At AllThingsNature, we're committed to delivering accurate, trustworthy information. Our expert-authored content is rigorously fact-checked and sourced from credible authorities. Discover how we uphold the highest standards in providing you with reliable knowledge.
A meat bee is not a bee at all, but a wasp from either the Vespula or Dolichovespula genus. Meat bees are also known as “yellowjackets,” especially in the United States. Outside North America, they are more commonly referred to as “wasps.” Humans and yellowjackets often have contentious relationships, because these wasps can be quite aggressive about defending their territory.
The term “meat bee” is a reference to the fact that these wasps feed primarily on other insects. In fact, they can be quite beneficial as neighbors, since they eat an assortment of insect pests. They will also scavenge if they find meat lying around, as many picnickers have learned. In the fall, when the wasps need to store up energy, they may also scavenge on sweet drinks and fruit for the sugar.
Bees and wasps are close relatives, but they are very different creatures, despite the fact that they look similar enough for some people to refer to wasps as bees. One of the key differences between wasps and bees is that bees have evolved to feed on nectar and pollen, while wasps eat a variety of foods, depending on their species. In the case of the meat bee, humans are primarily concerned with the potential for painful stings which may be dealt out by a nest of infuriated wasps in self-defense.
A meat bee nest starts with a queen, who overwinters in a protective cocoon. She either takes over an animal burrow, or starts constructing a nest very close to the ground. The colony slowly grows, sometimes achieving a size of 1,500 individuals, and in the winter, the colony dies off with the cool weather. In temperate climates, a meat bee nest may endure through the winter, growing even larger the next year.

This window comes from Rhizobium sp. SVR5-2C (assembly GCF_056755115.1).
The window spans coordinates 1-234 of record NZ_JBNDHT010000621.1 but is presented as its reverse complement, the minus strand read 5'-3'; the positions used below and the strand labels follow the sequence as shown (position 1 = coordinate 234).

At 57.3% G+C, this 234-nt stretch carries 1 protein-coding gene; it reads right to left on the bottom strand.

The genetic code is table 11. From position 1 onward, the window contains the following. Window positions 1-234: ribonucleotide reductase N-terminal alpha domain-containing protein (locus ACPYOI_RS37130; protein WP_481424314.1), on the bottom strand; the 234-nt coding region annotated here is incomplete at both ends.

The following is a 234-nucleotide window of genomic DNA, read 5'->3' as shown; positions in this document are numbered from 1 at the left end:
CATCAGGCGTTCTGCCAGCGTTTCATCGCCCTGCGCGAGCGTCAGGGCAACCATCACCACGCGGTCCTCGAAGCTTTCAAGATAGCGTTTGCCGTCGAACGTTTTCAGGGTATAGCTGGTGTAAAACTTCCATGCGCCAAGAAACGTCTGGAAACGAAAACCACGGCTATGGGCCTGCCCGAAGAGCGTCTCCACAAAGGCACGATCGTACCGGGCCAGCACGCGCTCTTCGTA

These social wasps are dangerous for humans because people often blunder into their nests, and the wasps respond by stinging in self-defense. For people with allergies to wasp stings, this can be quite dangerous. For everyone else, stings are painful and annoying, and they can sometimes cause medical problems if someone is stung by a large number of wasps. Wasps will also sting repeatedly, rather than just once, so after getting away from a wasp nest, it is a good idea to strip and shower to remove wasps from the body.
The meat bee should not be confused with the paper wasp, another social wasp which often lives close to humans. Paper wasps build chambered nests from a material which closely resembles paper, typically choosing high spots such as trees and eaves to nest in. These wasps are much less aggressive, unless they are disturbed, and some insect experts recommend leaving them as they are, rather than attempting to eradicate them.